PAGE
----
Hep A infections surging toward epidemic levels

Dr. Aisha Thomas-St Cyr [Photo: Denise Ritchie]

Florida has declared a public health emergency over the rising number of Hepatitis A cases in the state.

Up north, the city of Philadelphia has done the same thing, while the Minnesota Department of Health has declared an official “outbreak” of the disease in multiple counties, and states like Ohio, Kentucky and West Virginia seem poised to do likewise.

What is going on? Why all the fuss?

After all, the disease is not typically fatal. The Centers for Disease Control says most people who contract Hep A will have flu-like symptoms including “fatigue, low appetite, stomach pain, nausea and, in extreme cases, jaundice,” but it also says those symptoms “usually resolve within two months of infection.”

The key words there are “most people.”

For those with existing liver problems. Hepatitis A can hit much harder and sometimes be fatal.

Knowing how the infection spreads is not pleasant either.

While the Harvard Medical School politely tries to explain the transmission of the Hep A virus by saying these infections “most often occurs from the ingestion of contaminated food,” that’s actually a super-sugar-coated version of what happens.

In simple terms, the primary way the Hep A virus is spread is by ingesting traces of human fecal matter.

Infectious disease specialist Dr. Aisha Thomas-St. Cyr with Steward Health Care’s Sebastian River Medical Center confirms that less-than-appetizing prospect.

Hep A, she says matter-of-factly, “is fecal-oral transmission. The other hepatitis viruses [B, C, D and E) might be blood-borne or mother-to-child or in other ways, but this one is fecal-oral.”

In practice they usually means Hep A spreads because people do not wash their hands after using the toilet and then handle food or put their hands in their mouths, and because of sexual activity. The virus can also be spread when someone with contaminated hands touches a surface or object such as a counter or cellphone and someone else then touches the same thing and somehow transfers the germ to their mouth.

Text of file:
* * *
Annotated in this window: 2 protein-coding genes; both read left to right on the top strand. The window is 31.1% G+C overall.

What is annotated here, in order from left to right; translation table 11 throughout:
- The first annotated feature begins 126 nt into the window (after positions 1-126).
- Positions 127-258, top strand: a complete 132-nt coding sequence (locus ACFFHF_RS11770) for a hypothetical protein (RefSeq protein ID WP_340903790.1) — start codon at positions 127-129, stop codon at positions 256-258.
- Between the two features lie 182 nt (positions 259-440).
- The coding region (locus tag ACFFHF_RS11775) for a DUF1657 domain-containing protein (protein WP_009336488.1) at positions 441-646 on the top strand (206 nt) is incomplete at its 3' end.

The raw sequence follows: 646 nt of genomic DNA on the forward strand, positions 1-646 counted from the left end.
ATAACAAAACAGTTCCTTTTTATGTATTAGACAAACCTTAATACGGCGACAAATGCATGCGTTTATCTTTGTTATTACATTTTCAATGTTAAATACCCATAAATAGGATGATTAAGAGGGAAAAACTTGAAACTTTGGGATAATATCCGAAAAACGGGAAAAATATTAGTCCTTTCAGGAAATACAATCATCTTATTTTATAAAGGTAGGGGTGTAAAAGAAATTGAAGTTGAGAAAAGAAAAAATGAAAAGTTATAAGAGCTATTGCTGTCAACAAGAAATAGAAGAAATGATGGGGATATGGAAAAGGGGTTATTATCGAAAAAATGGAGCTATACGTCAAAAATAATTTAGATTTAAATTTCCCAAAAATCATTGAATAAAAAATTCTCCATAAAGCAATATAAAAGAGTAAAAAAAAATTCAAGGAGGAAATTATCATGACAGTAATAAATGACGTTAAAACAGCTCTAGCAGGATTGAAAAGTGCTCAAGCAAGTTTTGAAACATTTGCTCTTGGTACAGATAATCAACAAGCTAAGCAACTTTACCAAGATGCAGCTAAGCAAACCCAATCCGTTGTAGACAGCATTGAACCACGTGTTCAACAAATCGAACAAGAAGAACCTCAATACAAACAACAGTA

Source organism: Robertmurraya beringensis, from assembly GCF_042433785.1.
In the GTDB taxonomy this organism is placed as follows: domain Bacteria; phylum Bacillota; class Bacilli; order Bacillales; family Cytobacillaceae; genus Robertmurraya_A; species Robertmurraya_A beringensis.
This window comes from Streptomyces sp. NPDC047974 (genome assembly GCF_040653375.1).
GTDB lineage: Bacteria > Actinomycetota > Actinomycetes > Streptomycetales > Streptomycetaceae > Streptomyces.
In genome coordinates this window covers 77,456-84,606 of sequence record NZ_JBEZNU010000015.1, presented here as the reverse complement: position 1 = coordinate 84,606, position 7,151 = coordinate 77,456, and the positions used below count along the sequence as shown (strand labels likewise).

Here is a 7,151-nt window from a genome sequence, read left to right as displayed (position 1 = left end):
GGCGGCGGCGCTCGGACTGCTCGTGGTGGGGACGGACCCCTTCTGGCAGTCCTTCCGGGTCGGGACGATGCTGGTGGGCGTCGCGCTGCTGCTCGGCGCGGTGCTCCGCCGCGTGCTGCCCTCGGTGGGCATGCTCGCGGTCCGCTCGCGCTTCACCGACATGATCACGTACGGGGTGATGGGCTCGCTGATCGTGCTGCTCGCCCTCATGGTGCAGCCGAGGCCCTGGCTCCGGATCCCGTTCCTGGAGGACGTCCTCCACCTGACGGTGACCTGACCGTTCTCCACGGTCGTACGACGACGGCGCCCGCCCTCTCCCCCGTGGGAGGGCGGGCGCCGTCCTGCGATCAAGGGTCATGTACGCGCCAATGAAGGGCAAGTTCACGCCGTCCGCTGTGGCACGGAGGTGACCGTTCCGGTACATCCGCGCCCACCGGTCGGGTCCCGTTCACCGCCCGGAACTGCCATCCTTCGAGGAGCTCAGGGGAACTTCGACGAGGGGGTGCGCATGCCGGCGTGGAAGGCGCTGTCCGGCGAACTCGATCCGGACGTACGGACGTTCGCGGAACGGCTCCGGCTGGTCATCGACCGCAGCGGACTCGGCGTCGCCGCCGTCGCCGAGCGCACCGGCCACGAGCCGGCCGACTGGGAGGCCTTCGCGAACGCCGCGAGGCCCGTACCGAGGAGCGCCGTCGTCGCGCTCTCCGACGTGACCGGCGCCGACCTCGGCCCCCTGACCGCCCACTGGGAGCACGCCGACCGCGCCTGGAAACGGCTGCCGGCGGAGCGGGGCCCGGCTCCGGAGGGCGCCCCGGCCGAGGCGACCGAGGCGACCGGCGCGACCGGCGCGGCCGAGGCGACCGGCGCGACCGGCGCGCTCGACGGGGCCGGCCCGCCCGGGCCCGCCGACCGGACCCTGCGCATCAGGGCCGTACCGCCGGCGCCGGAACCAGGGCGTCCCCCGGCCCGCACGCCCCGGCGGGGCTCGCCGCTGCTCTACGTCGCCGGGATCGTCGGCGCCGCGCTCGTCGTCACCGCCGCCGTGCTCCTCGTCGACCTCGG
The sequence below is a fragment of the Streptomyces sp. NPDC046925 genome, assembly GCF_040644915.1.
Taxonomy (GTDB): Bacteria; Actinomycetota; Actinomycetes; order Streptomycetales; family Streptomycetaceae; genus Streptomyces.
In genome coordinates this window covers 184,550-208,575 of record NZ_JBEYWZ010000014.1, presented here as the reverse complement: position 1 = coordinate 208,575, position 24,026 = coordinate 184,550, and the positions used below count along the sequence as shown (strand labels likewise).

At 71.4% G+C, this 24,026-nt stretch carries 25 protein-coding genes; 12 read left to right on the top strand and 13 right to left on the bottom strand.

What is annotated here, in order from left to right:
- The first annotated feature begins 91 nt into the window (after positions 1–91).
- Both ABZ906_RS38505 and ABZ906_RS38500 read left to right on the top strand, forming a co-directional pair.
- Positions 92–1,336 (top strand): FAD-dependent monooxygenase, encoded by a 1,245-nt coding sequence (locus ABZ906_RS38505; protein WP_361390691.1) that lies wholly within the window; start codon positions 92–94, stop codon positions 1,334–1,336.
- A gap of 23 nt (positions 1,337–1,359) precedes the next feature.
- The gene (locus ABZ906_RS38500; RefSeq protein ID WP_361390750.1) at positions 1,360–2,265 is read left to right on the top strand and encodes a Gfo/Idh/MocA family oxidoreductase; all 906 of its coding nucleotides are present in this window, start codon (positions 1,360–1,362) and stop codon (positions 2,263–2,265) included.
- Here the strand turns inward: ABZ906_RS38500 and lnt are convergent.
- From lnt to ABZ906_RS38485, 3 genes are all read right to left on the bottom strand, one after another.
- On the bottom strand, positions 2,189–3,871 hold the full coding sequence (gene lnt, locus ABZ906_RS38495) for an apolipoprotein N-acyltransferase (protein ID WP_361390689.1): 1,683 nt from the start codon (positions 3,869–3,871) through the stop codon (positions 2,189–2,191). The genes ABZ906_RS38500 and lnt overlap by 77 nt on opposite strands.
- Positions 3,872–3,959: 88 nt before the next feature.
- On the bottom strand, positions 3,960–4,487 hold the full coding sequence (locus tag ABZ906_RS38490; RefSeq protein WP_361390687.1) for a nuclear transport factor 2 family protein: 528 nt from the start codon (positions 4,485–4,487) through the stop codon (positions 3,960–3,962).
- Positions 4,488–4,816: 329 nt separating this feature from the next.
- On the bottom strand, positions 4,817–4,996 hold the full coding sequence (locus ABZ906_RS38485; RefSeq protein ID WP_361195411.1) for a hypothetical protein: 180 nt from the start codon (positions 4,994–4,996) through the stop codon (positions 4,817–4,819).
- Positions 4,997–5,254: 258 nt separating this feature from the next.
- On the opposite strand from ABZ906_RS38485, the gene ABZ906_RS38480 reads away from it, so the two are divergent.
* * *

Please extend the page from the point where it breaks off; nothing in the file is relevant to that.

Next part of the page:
Worse, this highly contagious virus has also been spreading rapidly.

As recently as 2015, fewer than 1,400 cases were reported nationwide. But by 2018, Florida alone had 528 cases of Hep A, and so far this year nearly 2,200 infections have been reported in the Sunshine State. The numbers in Minnesota, Kentucky, Ohio, West Virginia and as many as 18 other states are also beginning to skyrocket.

So far, Indian River County has not been hit too hard, with just five cases reported, according the state health department, but neighboring counties are seeing larger numbers, with 77 infections in Brevard County and 32 in St. Lucie County.

“It has definitely quadrupled what it usually is,” says Thomas-St. Cyr of the statewide outbreak.

The level of infection in Florida has not reached the CDC’s technical definition of an epidemic, but Thomas-St. Cyr strongly advises getting the Hep A vaccine because “unfortunately, it’s already becoming an epidemic in certain counties.”

Insurance coverages vary on the Hep A vaccine, though Medicare will pick up the tab for its enrollees and the vaccines are in good supply, according to Thomas-St. Cyr. She adds that in Florida, “a lot of the [county] health departments are giving free vaccines.”

In this part of the state many of the new Hep A cases have been linked to restaurant workers failing to wash their hands thoroughly after using the toilet, though Thomas-St. Cyr also cautions that “anal-oral sex is also a very huge factor.”

And if you thought the Hep A story couldn’t get much worse after reading that, you’d be wrong.

“These viruses,” Thomas-St. Cyr reports, “are hearty. They can live out of the body on surfaces for months,” and remain fully capable of infecting you that whole time.

And the vaccines? According to the CDC, “if you were recently exposed to the hepatitis A virus and have not been vaccinated, you might benefit from getting the hepatitis A vaccine.”

But you might not.

The CDC also says “the vaccine is only effective if given within the first two weeks after exposure,” and if you were exposed while out to dinner last month, the best you can really hope for are merely mild flu-like symptoms as it runs its course.

If you start to feel those flu-like symptoms coming on, you should probably contact your primary care provider and let him or her help chart a safe course for you, your liver and your life.

Given the burgeoning numbers of Hep A cases being reported, getting the vaccine before you’re infected should be job one, according to Thomas-St. Cyr.

Dr. Aisha Thomas-St. Cyr is an infectious disease specialist at Sebastian ID Care at 7955 Bay Street, Suite 2 directly south of the Sebastian River Medical Center. The phone number is 772-388-9155.

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